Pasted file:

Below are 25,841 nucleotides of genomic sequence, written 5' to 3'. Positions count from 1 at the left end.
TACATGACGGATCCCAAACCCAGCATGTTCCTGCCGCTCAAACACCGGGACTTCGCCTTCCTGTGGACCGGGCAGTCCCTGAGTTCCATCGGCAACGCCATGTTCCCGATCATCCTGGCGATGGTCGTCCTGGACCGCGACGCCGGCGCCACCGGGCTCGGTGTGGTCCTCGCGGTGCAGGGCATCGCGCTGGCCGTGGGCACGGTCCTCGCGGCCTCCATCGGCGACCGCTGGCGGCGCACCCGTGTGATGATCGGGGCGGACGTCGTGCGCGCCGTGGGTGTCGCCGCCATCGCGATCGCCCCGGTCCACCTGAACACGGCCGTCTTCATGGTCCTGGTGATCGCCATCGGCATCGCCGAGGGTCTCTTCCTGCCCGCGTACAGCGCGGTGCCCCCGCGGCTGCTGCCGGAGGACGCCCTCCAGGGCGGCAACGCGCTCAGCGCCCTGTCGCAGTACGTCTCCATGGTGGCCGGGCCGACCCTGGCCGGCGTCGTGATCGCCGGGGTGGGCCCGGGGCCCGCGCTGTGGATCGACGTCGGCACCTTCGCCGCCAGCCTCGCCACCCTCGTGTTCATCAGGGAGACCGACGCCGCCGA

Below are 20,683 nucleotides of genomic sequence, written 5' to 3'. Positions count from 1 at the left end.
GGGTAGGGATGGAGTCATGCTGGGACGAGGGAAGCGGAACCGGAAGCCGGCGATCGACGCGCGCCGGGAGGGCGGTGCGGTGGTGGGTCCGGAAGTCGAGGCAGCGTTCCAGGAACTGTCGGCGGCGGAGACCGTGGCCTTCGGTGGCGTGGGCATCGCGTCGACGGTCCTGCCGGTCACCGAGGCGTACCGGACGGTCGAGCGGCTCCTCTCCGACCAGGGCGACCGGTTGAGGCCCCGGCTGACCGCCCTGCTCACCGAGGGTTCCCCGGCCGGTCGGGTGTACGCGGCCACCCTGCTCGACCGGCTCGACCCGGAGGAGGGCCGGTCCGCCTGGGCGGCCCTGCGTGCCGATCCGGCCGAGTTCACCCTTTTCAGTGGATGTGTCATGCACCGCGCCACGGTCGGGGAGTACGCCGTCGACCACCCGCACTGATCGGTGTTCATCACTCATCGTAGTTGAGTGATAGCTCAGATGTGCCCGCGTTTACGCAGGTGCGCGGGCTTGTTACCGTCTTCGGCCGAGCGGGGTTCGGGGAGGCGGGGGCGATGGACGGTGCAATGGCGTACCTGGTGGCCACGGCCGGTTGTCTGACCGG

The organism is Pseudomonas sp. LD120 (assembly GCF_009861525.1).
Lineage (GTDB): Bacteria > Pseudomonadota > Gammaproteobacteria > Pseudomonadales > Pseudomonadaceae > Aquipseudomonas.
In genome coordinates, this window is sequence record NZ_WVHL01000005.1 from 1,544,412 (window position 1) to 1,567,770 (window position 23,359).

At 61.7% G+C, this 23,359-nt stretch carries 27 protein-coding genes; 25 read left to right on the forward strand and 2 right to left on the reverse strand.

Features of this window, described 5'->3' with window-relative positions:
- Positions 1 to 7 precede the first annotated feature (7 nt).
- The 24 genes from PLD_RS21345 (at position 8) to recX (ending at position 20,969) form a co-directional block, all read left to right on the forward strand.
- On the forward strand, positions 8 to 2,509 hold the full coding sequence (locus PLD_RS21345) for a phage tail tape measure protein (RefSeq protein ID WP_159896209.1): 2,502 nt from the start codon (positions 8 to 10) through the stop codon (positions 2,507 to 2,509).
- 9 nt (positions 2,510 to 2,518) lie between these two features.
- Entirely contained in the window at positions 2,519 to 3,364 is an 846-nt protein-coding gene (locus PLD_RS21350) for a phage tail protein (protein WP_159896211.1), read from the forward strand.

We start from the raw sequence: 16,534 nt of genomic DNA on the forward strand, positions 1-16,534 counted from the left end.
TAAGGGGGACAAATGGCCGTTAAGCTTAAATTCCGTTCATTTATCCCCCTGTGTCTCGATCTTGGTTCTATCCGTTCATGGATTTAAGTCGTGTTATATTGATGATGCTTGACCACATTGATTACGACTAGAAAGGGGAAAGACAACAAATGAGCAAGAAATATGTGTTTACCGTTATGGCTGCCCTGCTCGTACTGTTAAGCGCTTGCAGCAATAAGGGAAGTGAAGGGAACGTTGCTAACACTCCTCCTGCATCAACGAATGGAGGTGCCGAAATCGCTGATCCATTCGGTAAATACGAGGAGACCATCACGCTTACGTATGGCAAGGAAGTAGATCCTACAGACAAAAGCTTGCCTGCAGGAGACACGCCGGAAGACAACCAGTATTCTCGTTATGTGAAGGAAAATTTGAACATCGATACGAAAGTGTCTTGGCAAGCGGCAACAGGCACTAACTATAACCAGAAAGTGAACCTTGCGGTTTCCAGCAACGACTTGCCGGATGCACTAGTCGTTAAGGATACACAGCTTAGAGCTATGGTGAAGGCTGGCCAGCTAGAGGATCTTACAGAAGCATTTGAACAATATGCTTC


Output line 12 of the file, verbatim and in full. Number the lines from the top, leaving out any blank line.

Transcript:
- On the forward strand, positions 8 to 2,509 hold the full coding sequence (locus PLD_RS21345) for a phage tail tape measure protein (RefSeq protein ID WP_159896209.1): 2,502 nt from the start codon (positions 8 to 10) through the stop codon (positions 2,507 to 2,509).